La Niña is a climatic phenomenon. It is not very well understood, but results in a drop in surface water temperature in the East Pacific, around the equator (see the map below).
La Niña received its name because some of its characteristics are the opposite of the effects of El Niño, such as the strengthening of the trade winds in the West Pacific. This is accompanied by changes in the ocean temperature layers.
La Niña: mixed consequences
La Niña does not affect all areas of the globe in the same way. Thus, it causes an increase in the number of cyclones in the West Pacific, a tendency for drought in East Africa and in eastern South America, and increased humidity in Southern Africa.
Note that the temperature of the surface water which cools in the East Pacific is favourable to the proliferation of nutrients and therefore the fish that feed on them, which is an advantage for fishing.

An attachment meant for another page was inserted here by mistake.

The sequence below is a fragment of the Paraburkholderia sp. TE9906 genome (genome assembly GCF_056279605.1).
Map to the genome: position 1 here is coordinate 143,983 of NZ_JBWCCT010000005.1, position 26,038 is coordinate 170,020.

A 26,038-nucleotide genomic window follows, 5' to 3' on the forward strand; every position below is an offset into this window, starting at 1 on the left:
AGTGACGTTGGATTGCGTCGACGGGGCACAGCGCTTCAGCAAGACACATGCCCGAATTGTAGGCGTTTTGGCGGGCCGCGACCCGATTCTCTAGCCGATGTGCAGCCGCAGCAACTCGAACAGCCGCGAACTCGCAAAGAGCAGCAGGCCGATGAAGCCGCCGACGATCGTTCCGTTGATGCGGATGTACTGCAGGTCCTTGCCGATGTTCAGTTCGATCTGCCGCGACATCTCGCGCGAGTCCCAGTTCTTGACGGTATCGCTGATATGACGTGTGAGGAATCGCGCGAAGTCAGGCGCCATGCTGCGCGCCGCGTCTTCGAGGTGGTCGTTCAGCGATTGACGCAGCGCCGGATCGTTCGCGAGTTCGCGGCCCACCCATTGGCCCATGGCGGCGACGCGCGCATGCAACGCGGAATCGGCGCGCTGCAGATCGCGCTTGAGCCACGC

La Niña occurs every four or five years, and lasts for about two years. But the rhythm of this phenomenon frequently departs from this rule.
Thus, the most recent La Niña events occurred in 2011, 2008, 1999-2000, 1995, 1988-1989.
In 2007, La Niña caused temperature anomalies. On the map, the cool colours (blue) represent a negative anomaly, or a drop in temperature. One can see the cooling of the surface water in the East Pacific and particularly along the American coasts. © Nasa - Jesse Allen